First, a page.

Cuomo proposes 500 electric charging stations for cars

Posted 8 January 2017 at 12:00 pm

Press Release, Gov. Andrew Cuomo

Governor Andrew M. Cuomo today unveiled a proposal to promote electric vehicle use in New York through the construction of 500 new workplace charging stations and 69 new charging stations along the Thruway. Creating an expansive network of electric vehicle charging stations is key to increase adoption of zero-emitting electric vehicles.

“New York has adopted one of the most aggressive greenhouse gas reduction policies in the nation, and these continued investments in infrastructure supporting zero emission vehicles is one more way to help reach these goals, reduce our carbon footprint and combat climate change,” Cuomo said today. “Additionally, increasing the availability of charging stations on the Thruway will help ensure their availability in virtually every corner of the New York.”

In addition to charging at the home and workplace, the main transit routes of New York increasingly require a robust network of electric vehicle charging stations. The New York State Thruway has been essential to the vitality of the Upstate economy by providing safe and reliable travel through the Northeast. However, today’s electric vehicles must almost always exit the 570-mile highway to recharge because only four charging stations exist within the Thruway system. To promote the use of electric vehicles in New York, the Thruway Authority will install 69 new plug-in electric vehicle charging stations along the Thruway.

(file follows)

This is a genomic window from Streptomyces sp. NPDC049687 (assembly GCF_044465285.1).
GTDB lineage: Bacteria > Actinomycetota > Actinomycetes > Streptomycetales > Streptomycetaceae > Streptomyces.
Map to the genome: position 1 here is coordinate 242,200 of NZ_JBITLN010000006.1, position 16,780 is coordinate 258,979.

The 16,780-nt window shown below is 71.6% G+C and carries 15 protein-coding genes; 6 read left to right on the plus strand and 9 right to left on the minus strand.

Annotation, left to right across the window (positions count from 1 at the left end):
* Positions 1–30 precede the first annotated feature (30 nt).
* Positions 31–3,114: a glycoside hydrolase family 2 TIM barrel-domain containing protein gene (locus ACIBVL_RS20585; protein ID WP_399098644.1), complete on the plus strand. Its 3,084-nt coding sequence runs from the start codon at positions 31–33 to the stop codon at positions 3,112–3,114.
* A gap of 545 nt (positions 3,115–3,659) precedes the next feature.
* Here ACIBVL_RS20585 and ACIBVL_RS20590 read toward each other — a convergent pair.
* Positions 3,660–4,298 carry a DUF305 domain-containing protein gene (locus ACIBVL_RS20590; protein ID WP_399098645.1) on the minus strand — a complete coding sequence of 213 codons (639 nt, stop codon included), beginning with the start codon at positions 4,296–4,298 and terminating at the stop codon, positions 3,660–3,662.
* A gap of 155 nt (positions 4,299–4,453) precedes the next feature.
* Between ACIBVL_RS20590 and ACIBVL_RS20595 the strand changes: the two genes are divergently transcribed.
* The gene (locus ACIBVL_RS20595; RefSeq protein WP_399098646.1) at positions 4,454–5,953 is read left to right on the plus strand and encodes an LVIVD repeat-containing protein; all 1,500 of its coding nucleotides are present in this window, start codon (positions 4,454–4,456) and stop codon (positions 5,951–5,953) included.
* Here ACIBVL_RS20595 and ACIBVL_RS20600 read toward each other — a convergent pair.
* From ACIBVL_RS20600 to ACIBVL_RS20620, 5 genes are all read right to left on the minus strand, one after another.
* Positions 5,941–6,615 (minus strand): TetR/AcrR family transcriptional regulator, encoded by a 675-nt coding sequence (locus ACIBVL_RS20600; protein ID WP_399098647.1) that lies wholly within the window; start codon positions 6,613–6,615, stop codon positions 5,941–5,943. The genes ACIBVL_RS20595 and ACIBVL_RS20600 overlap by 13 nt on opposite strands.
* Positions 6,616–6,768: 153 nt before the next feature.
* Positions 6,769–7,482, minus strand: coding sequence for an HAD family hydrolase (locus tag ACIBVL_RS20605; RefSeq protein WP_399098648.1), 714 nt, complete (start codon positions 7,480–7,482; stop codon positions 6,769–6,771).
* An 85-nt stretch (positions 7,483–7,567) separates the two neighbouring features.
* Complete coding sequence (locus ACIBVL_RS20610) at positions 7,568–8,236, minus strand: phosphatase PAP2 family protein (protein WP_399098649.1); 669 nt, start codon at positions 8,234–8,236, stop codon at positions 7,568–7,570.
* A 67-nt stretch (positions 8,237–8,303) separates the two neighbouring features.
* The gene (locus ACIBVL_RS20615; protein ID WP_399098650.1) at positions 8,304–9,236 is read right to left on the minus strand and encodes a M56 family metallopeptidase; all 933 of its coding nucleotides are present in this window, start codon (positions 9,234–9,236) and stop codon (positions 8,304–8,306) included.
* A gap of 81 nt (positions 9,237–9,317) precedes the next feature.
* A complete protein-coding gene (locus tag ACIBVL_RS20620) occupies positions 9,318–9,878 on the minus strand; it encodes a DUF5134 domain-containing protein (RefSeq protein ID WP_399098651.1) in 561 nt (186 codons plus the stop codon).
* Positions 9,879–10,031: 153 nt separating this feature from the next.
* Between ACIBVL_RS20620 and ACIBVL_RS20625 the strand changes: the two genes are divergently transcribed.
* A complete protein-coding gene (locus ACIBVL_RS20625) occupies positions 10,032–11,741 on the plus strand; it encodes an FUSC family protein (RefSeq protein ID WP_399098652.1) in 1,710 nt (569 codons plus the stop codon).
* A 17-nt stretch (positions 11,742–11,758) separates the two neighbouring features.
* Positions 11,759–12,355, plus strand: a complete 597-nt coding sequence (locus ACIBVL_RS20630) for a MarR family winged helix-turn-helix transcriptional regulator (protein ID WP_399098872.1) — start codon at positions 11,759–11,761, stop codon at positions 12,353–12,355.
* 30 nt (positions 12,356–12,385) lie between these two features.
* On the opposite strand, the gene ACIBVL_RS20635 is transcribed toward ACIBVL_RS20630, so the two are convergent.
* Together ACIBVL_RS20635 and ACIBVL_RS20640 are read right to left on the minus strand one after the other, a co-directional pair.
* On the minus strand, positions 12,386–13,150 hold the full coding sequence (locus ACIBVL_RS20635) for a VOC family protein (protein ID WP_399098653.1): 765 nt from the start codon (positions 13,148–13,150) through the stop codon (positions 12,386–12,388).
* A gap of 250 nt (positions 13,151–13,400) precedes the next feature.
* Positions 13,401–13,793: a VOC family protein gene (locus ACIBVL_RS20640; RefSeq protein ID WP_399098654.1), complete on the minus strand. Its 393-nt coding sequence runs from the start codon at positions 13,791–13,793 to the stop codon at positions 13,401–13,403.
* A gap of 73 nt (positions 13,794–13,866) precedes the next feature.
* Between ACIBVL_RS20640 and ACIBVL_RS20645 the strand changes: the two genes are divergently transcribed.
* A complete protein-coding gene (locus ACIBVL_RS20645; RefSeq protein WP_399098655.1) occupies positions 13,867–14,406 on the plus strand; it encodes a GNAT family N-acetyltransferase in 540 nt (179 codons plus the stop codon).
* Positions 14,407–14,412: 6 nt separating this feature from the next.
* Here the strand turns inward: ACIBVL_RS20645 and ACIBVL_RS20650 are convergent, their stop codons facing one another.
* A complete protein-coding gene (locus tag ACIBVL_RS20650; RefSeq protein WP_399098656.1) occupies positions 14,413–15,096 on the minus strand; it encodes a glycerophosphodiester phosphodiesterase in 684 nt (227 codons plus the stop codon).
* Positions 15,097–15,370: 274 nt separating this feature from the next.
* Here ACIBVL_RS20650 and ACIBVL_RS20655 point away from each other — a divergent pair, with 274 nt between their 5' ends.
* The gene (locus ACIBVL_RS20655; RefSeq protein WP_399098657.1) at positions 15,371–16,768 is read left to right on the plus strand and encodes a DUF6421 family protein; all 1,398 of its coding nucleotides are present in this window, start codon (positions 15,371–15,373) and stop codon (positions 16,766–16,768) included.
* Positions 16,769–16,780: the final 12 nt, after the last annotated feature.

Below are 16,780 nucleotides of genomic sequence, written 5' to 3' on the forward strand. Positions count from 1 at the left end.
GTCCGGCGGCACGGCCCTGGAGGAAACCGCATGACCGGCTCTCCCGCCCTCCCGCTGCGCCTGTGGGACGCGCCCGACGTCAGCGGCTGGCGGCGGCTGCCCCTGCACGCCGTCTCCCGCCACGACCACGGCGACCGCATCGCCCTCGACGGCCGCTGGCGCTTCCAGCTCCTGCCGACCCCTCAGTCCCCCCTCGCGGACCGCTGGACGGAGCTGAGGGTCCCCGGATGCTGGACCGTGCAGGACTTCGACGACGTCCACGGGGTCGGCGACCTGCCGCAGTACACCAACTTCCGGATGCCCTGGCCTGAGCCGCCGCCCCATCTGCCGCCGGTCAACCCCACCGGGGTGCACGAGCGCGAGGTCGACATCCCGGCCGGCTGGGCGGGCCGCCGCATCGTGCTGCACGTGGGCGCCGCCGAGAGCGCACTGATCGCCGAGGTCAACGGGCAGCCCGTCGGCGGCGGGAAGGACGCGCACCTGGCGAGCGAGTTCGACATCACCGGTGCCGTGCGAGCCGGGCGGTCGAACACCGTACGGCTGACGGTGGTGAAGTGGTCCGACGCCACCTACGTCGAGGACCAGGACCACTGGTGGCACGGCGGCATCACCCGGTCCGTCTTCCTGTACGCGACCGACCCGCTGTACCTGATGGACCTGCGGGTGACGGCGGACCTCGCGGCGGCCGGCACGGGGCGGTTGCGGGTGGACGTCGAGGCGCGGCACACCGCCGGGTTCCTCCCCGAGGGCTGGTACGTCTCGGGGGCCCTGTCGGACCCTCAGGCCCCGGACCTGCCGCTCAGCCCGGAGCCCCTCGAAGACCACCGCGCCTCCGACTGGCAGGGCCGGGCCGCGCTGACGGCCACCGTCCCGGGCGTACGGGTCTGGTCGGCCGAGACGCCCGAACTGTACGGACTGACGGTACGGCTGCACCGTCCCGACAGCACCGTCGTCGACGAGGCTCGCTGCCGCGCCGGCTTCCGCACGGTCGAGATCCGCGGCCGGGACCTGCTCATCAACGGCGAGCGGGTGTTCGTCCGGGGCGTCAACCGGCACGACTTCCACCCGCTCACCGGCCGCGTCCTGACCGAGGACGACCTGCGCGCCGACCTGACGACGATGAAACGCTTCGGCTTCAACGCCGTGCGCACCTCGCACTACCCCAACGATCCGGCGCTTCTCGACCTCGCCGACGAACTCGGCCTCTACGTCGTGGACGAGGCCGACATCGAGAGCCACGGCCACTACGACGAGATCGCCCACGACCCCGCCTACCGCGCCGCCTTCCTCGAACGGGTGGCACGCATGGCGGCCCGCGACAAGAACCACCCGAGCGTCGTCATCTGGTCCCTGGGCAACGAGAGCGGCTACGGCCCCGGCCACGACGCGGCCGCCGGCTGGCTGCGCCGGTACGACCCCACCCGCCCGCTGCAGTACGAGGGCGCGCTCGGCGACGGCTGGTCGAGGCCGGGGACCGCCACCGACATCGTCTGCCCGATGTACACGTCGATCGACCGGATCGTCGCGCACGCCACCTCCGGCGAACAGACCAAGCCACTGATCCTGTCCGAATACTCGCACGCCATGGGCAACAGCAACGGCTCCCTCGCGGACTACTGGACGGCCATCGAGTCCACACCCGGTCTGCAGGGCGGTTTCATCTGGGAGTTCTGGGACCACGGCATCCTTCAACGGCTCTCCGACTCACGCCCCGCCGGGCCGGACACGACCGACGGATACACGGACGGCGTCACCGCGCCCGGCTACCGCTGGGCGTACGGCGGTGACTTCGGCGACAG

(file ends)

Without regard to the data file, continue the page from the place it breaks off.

This commitment will increase the amount of publicly accessible charging stations by 50 percent statewide and greatly expands their coverage along the system. The high concentration and extensive coverage of charging infrastructure that these new stations provide will help ensure the entire Thruway is designated as a nation-leading “EV Corridor” by the U.S. Department of Transportation Alternative Fuel Corridors program. This action also supports Governor Cuomo’s commitment to reduce greenhouse gas emissions 40 percent by 2030 from 1990 levels.

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